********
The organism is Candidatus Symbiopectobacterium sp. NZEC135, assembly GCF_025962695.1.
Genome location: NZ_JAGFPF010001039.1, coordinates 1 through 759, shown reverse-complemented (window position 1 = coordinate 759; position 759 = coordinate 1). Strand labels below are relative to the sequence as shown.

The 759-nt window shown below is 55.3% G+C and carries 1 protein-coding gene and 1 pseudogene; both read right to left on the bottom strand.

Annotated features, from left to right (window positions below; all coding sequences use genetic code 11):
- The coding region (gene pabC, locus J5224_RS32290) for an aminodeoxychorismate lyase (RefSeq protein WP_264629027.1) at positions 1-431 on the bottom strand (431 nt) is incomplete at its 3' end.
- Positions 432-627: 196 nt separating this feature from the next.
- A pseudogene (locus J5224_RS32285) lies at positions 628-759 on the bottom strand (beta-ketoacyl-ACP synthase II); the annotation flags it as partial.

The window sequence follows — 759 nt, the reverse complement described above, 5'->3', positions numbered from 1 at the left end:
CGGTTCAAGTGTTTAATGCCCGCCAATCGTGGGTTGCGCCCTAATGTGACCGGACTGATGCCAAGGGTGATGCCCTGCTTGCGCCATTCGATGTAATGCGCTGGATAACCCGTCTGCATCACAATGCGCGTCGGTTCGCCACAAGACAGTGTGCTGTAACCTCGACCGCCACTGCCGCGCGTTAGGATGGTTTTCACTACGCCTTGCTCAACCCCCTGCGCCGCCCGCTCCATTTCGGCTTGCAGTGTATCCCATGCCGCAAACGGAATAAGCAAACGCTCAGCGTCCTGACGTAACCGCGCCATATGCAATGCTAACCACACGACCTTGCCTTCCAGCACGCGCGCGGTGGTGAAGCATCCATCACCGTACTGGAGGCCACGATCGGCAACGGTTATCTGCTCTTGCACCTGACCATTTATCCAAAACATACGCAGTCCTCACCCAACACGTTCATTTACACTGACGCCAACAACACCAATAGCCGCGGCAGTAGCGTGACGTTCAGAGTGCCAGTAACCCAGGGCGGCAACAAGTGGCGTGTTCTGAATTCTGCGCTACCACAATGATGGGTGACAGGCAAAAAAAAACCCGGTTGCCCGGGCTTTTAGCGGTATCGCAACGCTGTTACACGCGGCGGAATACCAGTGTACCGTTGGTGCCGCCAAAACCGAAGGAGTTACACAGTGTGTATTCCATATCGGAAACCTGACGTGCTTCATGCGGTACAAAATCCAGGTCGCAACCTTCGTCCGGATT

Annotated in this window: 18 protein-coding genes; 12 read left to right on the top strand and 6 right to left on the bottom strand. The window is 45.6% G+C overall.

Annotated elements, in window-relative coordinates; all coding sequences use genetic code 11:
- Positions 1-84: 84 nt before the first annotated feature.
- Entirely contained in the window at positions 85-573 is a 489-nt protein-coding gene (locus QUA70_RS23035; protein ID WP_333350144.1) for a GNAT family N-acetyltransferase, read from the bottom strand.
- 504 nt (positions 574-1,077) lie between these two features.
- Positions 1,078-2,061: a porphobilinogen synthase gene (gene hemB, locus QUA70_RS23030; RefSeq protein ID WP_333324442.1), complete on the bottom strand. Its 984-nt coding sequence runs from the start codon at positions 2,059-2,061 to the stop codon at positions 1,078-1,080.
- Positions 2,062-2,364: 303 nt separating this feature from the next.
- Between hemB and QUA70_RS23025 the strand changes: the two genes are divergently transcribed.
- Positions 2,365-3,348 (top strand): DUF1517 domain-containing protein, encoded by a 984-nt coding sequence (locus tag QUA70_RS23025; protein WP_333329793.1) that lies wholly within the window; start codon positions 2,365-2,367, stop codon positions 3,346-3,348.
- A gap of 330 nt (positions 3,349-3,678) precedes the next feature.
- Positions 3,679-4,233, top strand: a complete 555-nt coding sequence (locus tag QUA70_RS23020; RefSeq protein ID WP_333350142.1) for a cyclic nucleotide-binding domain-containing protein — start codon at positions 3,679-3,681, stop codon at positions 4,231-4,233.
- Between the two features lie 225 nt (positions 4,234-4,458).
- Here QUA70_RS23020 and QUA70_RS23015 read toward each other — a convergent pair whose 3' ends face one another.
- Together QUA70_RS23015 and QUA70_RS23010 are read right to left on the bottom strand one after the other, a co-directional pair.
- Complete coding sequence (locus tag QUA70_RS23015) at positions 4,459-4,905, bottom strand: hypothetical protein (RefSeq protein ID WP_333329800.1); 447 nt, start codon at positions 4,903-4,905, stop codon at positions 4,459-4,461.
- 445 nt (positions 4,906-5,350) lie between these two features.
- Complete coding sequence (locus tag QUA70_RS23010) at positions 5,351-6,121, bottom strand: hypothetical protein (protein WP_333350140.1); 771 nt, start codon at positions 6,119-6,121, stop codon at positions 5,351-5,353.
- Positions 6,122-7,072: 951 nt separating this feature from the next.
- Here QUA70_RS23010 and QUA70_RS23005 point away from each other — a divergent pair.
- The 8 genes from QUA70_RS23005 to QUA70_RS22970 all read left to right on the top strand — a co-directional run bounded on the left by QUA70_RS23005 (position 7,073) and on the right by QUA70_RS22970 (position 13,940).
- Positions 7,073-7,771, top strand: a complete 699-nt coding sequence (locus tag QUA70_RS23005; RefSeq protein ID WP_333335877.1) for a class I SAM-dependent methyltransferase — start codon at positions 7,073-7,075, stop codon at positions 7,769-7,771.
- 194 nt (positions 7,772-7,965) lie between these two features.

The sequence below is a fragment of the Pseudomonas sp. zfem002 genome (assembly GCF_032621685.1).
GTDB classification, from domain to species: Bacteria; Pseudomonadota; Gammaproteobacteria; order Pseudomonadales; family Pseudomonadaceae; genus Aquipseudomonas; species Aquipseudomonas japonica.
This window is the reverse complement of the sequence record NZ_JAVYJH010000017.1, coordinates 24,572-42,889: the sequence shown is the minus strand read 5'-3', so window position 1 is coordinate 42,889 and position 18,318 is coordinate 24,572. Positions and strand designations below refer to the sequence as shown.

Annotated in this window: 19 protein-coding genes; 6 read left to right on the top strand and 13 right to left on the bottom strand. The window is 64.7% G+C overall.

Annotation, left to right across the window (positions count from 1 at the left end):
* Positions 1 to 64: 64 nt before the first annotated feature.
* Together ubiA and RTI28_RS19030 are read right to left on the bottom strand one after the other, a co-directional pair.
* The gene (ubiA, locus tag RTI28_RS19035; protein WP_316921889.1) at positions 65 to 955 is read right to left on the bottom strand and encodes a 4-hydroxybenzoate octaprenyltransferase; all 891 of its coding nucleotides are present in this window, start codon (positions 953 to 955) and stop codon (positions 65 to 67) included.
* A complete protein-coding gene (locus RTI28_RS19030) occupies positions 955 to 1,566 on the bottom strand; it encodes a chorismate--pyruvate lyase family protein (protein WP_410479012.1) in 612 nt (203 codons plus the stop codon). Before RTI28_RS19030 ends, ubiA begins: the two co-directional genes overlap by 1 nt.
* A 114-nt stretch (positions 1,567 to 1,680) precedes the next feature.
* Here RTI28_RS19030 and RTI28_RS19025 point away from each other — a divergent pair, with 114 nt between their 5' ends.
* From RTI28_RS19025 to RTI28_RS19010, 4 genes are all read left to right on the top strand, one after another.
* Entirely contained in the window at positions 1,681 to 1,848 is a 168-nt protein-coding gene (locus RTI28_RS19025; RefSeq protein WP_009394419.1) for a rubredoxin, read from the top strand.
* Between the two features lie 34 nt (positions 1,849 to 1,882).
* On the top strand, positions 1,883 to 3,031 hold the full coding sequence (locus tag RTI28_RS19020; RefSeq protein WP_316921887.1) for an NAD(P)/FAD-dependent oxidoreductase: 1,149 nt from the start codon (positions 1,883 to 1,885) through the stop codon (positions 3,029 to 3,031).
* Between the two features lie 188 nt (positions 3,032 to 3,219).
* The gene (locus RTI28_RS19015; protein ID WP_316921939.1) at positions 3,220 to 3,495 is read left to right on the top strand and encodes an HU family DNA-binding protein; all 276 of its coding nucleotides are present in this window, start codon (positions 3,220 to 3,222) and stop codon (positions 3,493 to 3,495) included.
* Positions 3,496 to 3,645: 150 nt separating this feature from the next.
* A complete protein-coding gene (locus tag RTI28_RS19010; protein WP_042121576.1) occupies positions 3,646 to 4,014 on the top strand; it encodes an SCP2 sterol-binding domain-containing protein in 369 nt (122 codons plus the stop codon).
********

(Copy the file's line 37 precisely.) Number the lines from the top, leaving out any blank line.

* Positions 1 to 64: 64 nt before the first annotated feature.